A Knesset panel voted Wednesday to shoot down a government plan to allow outdoor studies for grades 5-12 while schools are shut, saying the current terms of the plan were too stringent and prompting Prime Minister Benjamin Netanyahu to say he is mulling improvements to it.
The Health Ministry has okayed outdoor studies for groups of up to 15 people with a distance of 100 meters (328 feet) between groups.
But the Education, Culture and Sports Committee unanimously rejected that, with most of its members calling for allowing groups of 20 and a distance of 50 meters (164 feet) between groups. Likud MK Uzi Dayan was the only committee member to support leaving the distance at 100 meters.
“The regulations suggested by the government are illogical,” said Committee chairman Ram Shefa of the Blue and White party. “No professional has managed to explain why the groups are being limited to 15 each. The Education Ministry also couldn’t explain it during this morning’s meeting.
“Rewriting the regulations would enable more hours of study for students and save the school year,” he argued.
Following the decision, Netanyahu said changes were being considered.
“Tomorrow we will discuss the exit strategy at the coronavirus cabinet, and I am discussing improvements to the education plan with the Education Ministry and local authorities, checking various options,” the premier said.
Ministers in the so-called coronavirus cabinet on Monday night approved the reopening of schools for children in first to fourth grade early next week, as well as the lifting of a series of other restrictions aimed at containing the pandemic.
Under the plan given the final okay by ministers, children in third and fourth grade will be divided into pods and resume studies five days a week, while those in first and second grade will be split into two groups that will alternate days and go to school only three times a week. Children in fifth grade and above will continue remote learning.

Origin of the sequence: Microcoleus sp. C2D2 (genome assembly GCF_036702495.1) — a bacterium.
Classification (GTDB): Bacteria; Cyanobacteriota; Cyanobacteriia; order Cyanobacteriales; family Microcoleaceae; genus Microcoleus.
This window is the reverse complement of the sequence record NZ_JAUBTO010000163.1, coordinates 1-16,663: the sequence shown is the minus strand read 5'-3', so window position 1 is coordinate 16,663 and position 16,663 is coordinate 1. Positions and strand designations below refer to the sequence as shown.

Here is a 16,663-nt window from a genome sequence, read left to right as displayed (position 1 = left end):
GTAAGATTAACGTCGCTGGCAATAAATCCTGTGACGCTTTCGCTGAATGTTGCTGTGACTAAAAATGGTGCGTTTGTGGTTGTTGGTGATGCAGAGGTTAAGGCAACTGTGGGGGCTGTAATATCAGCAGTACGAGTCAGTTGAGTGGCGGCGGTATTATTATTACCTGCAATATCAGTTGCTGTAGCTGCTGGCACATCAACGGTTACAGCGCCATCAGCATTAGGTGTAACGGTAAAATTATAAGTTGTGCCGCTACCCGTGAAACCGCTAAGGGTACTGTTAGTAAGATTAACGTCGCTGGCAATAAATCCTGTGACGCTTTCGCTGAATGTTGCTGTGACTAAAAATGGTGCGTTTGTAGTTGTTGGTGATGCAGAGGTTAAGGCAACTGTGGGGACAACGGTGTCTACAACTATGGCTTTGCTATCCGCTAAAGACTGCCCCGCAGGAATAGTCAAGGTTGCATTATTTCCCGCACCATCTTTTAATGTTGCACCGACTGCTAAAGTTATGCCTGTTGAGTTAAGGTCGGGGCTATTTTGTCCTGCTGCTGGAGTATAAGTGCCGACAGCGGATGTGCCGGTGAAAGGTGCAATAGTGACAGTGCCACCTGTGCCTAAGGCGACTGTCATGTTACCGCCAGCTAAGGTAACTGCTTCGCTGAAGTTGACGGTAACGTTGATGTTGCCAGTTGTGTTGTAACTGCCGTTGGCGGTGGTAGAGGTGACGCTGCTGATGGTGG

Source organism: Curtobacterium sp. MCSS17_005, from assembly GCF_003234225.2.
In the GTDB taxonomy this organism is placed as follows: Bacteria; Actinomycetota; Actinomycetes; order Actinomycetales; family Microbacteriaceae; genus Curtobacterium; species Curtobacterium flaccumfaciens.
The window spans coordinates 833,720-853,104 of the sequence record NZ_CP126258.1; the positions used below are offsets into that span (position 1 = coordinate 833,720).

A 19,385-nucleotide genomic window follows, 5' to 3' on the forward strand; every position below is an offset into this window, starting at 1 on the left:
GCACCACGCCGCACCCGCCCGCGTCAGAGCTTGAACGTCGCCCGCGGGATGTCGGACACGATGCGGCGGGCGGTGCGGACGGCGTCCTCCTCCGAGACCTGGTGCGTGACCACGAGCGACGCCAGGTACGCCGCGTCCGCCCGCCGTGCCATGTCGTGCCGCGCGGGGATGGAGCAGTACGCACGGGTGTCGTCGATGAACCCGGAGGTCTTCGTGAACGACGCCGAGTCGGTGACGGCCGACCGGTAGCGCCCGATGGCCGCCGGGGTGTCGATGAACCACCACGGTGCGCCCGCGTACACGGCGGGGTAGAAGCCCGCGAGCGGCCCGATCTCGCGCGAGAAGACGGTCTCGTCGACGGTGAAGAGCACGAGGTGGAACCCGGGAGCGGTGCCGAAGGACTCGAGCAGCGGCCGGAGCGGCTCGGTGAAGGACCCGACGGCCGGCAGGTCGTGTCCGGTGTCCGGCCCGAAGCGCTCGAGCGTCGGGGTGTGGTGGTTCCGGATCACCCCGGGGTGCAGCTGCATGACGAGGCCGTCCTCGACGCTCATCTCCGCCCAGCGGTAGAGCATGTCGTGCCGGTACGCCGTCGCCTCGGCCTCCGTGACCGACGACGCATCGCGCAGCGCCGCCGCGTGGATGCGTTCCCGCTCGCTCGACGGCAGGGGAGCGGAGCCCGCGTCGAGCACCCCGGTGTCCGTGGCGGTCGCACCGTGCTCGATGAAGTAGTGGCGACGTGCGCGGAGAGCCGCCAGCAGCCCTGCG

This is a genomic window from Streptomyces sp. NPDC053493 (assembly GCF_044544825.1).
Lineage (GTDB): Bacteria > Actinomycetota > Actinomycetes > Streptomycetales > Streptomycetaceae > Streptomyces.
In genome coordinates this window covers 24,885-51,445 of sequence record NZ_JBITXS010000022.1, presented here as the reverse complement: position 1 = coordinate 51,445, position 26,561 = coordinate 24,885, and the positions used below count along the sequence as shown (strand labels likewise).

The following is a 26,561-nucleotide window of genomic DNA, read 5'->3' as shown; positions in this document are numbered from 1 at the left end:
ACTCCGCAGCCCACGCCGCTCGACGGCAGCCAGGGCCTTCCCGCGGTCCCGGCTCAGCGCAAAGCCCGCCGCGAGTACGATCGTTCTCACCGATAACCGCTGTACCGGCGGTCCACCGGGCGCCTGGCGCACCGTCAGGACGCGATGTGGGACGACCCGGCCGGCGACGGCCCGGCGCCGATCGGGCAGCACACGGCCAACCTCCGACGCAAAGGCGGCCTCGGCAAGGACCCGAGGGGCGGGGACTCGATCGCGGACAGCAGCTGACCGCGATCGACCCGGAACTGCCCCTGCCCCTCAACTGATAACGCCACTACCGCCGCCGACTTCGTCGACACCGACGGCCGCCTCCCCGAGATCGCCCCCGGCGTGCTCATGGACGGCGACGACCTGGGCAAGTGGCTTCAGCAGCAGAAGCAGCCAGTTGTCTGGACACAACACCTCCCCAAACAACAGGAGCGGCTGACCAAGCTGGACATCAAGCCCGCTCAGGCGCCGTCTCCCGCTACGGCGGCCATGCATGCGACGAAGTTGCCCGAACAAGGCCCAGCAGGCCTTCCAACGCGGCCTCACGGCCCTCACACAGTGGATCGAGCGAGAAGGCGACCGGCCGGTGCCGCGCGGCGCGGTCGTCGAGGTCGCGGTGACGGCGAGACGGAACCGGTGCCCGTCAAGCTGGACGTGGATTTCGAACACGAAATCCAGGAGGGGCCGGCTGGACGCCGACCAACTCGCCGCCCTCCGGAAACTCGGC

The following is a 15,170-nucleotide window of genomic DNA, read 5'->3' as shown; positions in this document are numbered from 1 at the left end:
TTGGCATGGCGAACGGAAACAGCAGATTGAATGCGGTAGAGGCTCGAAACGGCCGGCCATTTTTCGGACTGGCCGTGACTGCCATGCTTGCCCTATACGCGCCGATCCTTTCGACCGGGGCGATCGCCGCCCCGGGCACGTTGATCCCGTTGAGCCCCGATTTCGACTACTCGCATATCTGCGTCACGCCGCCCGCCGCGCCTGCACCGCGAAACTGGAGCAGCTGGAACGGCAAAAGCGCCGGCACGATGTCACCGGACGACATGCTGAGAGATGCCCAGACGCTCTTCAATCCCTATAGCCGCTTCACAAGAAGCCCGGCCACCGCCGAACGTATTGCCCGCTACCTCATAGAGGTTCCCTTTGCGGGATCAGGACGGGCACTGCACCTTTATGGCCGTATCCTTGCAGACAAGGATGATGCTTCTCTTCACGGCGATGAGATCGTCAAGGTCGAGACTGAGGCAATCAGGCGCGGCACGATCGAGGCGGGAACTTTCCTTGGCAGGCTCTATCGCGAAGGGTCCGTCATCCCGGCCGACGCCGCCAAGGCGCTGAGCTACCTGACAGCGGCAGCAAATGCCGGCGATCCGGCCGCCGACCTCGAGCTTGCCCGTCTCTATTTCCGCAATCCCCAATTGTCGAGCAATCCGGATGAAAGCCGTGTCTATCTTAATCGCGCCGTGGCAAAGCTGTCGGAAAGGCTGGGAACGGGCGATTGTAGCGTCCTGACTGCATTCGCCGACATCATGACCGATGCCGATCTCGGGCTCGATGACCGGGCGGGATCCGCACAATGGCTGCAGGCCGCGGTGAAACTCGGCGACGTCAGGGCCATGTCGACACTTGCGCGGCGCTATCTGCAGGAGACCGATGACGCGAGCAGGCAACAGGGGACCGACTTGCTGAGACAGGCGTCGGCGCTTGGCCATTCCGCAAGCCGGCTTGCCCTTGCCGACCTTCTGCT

Schools have been closed since September 18, when the nationwide lockdown came into force to drive down infection rates, though preschools and daycares were permitted to reopen last week. The reopening of the school system on September 1 has been partially blamed for a huge spike in virus cases several weeks later that led to the lockdown.
Though schools nationwide have been officially shut due to virus restrictions, hundreds of ultra-Orthodox elementary and high school yeshivas — including in high-infection areas — opened last Sunday in defiance of the law at the order of a senior rabbi, with many ultra-Orthodox officials justifying the move and police only sporadically enforcing the restrictions.
Following the initial coronavirus lockdown in the spring, health officials abandoned their staged plan amid pressure from ministers and opened nearly all schools and businesses at once in early May. That move has been blamed for playing a part in runaway infection rates over the summer that led to the second national lockdown.